Meadow Fritillary? Huh?

Meadow Fritillary Butterfly at Rector, PA

Just today, a FB friend posted an image of a Great Spangled Fritillary Butterfly, ID’ing it as a Meadow Fritillary. That reminded me of how fortunate I have been to have seen several Meadow Frits in these many years in the field.

Here’s a male Meadow Fritillary that I met in the reserve of the Powdermill Wildlife Refuge in Rector, Pennsylvania (the Laurel Highlands in central Penna). There was a summer once when I was there almost every morning, ’til a hostile Director told me to not ever come back. Powdermill habitat is rich in wildlife, e.g. that’s where I met my first Eastern Timber Rattlesnake . . .

Meadow Frits are small, fly with dainty grace, just inches above the ground. They appear fragile, with that tiny head, and have those oddly arched wings.

You can understand why folks who encounter them go, ‘Huh?’ Despite Glassberg’s shared “East LC-C” my extensive experience is they are not common and never locally common. Moist meadows and grassy field disappear by the day ( a developer’s dream, no trees to remove ), so you see a Meadow Fritillary, and you have every reason to be pleased . . . “Jackpot.”

Jeff

Why do we marvel at Praying Mantis’ Egg Masses?

Coming Soon, Real Soon . . . .

Winged Beauty Butterflies

Mantid egg case photographed by Jeff Zablow
Who can resist? June 2014, and there in Doak field, in the field, we discover . . . a Praying Mantis (Mantis Religiosa) egg mass. Butterflies are why we’re out there, but, who can resist stopping for a moment to examine this wonder of wonders?

What is inside? Eggs. What is the outside material? A substance produced by the female, that hardens, and . . . and serves many roles, one of them is it repels birds. It discourages birds from eating the eggs within. Impressive.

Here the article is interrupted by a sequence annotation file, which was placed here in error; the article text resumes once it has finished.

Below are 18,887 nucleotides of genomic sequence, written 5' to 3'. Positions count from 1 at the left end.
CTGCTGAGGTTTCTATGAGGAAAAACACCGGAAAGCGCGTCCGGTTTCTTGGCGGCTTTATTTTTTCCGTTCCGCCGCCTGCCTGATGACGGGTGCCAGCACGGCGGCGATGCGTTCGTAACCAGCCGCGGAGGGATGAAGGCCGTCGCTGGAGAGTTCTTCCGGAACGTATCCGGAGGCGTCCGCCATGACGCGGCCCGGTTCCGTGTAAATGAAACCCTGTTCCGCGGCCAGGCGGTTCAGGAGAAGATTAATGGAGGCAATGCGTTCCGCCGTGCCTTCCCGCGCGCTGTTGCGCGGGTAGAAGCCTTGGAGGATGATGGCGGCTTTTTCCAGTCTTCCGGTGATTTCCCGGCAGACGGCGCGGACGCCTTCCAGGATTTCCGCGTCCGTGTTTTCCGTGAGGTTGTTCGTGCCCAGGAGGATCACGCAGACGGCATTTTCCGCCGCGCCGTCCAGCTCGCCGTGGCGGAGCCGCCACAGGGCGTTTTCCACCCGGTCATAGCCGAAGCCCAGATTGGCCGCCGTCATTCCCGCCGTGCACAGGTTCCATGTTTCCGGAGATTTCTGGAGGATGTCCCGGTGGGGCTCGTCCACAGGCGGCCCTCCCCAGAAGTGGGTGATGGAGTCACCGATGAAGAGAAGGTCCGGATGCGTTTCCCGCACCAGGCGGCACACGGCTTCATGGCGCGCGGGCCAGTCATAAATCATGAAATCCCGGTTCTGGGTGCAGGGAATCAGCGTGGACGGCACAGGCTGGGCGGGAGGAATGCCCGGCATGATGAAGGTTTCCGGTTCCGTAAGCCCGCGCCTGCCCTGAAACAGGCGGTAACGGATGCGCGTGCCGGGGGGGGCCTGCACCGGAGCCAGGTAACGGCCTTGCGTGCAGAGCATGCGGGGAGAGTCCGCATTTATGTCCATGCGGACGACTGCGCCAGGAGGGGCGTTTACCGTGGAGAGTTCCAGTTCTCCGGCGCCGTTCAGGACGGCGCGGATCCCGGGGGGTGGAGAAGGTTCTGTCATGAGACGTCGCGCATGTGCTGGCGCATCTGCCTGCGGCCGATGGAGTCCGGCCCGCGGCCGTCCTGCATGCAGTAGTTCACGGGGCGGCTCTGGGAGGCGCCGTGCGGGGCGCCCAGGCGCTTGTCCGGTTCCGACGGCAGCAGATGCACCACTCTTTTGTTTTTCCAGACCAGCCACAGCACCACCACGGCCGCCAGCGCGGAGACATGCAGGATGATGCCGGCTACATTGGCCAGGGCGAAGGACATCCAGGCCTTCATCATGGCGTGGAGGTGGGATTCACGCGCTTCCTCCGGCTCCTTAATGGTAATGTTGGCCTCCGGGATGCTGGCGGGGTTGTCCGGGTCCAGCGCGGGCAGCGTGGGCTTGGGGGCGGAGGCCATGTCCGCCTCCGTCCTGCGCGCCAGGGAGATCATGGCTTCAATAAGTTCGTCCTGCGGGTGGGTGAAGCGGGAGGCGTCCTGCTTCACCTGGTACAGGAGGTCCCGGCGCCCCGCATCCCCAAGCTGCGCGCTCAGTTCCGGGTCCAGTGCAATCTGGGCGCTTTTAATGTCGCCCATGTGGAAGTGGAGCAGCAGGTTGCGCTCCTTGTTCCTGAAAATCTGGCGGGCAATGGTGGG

When it is 0 degrees F in that field in January 2015, those eggs remain viable. Suspended on this twig, the entire egg mass never comes in contact with the snow that covers the field, again and again throughout the winter.

Spring arrives, and the eggs hatch. The tiny mantids chew their way through the outer covering of the egg mass, and grow…

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Vesta Crescent in Mission Texas

Crescent butterfly photographed by Jeff Zablow at the National Butterfly Center, Mission, TX

All those years of enjoying the antics of Pearl Crescents, and that handful of Phaon Crescents that introduced themselves to me in Mississippi, Georgia and Florida didn’t prepare me for this, my first meet-up with a Vesta Crescent.

She was taking a break in the National Butterfly Center, in Mission, Texas. Phaon? Pearl? a gentle mix of closely related Crescents?

I was more than pleased to much later discover that she was a Vesta Crescent. Places that Vesta butterflies call home are in Texas, Oklahoma and Mexico.

Another new butterfly for Jeff, and ongoing acknowledgement that the Cr-ator has been very busy.

Jeff

Adios Empress Leila . . .

Empress Leila Butterfly photographed by Jeffrey Zablow in White Tank Mountains Regional Park, Arizona

We who travel to find new butterflies, capture, rich, sweet memories. As the years go by, those memories pile onto one another. It’s good to occasionally shake those mental ‘piles,’ and free-up some of the earlier recollections.

Grandma Lehman, my mother-in-law, lived for many years in Sun City West, Arizona. That enormous Del Webb town, for seniors, was just about 30 minutes from White Tank Mountains Regional Park. When we visited Eda, every morning I could, I’d drive to White Tank Mountains, leaving around 6:30 A.M.. The sun is so strong in those beautiful mountains, that working trails in the arroyos had to cease at 10-10:15 A.M.. Stay any later, in those boulder-strewn arroyos, and risk heat stroke/exhaustion and alone as I was, death. An earlier post here describes my brush with death, when I was having so much success working that arroyo, that it Hit Me! without warning. I struggled to get back through the arroyo, and prayed . . . .

Grandma Lehman had a very serious stroke event recently, at age 95. Five and one-half years in a series of German concentration camps, and she is still with us, in a Brooklyn, NY senior home. Hitler? She survived and now has upwards of 30 great grandchildren. Thank G-d our children never will have to know a life where getting your hands on potato peels was something only to dream of. Best keep America strong, No?

With the Arizona house sold, I will surely no longer enjoy this Empress Leila butterfly, a closely related butterfly to several eastern USA butterfly species. We used to meet one another in those very arroyos. I’d see solitary ones perched as here, on sun-baked boulders on the arroyo floor. Approach, it flees, and we continue this until that predictable moment, when the Empress would remain on a boulder, and tolerate my robotic approach. They were fun to pursue, just so long as you keep one eye on the time, or you risk becoming a butterfly photographer memory (for about the last thing I’d do back then was use my cell to call 911 for rescue! Men!!).

Jeff